The project was launched to replace and expand the Royal Australian Air Force’s (RAAF) fleet of 12 C-130J Hercules aircraft to meet the emerging air mobility needs of the country.
The latest decision comes after a long process of comparing and assessing other aircraft with the capability and performance of the C-130J aircraft.
In this process, the DoD approached various aerospace and defence companies to seek information regarding the available medium transport aircraft options for the RAAF fleet.
The DoD weighed the features and benefits of each available aircraft option and evaluated whether they meet the RAAF’s transport capability needs.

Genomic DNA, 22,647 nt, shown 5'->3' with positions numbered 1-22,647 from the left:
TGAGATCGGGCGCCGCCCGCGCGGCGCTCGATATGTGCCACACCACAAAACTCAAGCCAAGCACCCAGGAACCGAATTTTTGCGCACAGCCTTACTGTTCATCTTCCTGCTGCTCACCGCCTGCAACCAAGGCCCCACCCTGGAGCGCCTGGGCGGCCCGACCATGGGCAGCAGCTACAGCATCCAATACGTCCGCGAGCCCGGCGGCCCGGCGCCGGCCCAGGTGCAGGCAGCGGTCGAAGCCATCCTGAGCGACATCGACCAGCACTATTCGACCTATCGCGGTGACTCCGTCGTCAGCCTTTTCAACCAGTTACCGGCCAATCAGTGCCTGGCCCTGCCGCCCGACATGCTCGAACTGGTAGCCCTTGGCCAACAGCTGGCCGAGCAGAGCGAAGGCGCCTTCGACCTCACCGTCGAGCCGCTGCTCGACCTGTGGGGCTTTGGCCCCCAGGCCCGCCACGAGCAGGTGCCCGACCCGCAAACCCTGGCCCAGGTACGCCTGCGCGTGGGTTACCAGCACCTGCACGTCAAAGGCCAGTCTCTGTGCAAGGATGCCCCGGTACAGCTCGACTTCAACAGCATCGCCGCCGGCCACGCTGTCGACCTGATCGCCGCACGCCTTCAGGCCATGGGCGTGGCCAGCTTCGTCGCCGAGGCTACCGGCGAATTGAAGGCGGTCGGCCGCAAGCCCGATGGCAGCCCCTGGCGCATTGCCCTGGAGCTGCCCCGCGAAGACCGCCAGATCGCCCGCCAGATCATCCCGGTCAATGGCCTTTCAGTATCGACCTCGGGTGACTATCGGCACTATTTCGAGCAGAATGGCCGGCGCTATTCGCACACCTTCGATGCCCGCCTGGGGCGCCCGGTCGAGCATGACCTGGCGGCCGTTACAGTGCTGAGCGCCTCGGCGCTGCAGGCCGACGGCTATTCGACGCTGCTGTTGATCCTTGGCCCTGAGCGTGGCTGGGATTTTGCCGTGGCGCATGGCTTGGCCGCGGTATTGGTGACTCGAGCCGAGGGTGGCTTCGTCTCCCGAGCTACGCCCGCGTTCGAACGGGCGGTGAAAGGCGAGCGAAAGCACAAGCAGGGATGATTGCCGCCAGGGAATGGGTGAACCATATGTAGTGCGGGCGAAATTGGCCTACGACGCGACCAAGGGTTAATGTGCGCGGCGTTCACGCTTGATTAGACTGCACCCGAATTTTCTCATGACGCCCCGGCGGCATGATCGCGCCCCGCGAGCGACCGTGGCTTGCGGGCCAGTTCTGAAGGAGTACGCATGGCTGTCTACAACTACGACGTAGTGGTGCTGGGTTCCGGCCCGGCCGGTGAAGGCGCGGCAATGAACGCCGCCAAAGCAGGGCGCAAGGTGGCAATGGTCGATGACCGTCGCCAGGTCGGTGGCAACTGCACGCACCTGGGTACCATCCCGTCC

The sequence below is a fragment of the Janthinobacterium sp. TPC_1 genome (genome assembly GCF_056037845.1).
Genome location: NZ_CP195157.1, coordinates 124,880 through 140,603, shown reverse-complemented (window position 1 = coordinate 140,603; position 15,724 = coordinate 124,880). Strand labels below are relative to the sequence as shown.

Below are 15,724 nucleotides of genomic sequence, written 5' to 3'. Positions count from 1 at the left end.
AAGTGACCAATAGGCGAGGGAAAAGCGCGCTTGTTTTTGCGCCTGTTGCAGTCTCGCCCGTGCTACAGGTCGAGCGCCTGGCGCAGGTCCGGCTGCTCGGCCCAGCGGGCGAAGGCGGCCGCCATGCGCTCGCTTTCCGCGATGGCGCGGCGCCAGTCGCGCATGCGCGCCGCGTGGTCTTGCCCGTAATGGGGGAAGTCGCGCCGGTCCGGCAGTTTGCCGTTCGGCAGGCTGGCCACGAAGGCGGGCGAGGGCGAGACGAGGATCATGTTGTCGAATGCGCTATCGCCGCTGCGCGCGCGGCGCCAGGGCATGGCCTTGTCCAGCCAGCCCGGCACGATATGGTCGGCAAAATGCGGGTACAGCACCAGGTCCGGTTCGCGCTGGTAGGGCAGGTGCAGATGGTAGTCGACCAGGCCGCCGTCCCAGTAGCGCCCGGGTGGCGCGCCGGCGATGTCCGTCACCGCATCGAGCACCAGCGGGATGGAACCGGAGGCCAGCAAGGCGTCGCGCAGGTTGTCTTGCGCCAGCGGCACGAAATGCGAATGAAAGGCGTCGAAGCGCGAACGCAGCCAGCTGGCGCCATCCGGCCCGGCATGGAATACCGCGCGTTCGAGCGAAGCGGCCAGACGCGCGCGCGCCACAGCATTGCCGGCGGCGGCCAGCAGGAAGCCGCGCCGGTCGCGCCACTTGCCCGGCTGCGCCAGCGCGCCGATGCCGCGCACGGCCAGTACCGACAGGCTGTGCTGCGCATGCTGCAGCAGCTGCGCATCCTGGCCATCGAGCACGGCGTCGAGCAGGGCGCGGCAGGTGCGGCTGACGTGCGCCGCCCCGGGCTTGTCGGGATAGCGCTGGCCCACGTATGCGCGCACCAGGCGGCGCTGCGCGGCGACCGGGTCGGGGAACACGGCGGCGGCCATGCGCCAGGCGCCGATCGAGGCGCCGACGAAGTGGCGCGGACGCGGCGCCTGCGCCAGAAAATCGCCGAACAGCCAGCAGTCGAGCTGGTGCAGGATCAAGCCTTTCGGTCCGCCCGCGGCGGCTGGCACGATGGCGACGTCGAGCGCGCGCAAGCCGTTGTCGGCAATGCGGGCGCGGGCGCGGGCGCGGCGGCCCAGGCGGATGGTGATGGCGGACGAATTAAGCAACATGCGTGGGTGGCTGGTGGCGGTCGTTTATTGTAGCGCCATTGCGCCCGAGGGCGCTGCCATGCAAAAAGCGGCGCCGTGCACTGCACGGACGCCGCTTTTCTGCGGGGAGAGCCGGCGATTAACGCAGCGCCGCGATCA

Some of the main air mobility requirements of the country include a mature, cost-effective, combat-proven, low-risk aircraft that is certified in all roles.
Following this assessment process, the Australian DoD concluded that the C-130J aircraft is the only aircraft that can fulfil all the requirements of the country’s air force, without any additional substantial expenses and capability risk.
As per the decision, the DoD will now move ahead with the C-130J to seek the government’s approval next year.
In service with RAAF since 1999, the Lockheed Martin-built tactical transport aircraft is a reliable and combat-proven aircraft.
All the current 12 C-130J Hercules aircraft are operated by No. 37 Squadron, based at RAAF Base Richmond in New South Wales.
The aircraft is deployed extensively by the Australian Defence Force for personnel transport and for delivering assistance. It can also be deployed for search and rescue and medical evacuation missions.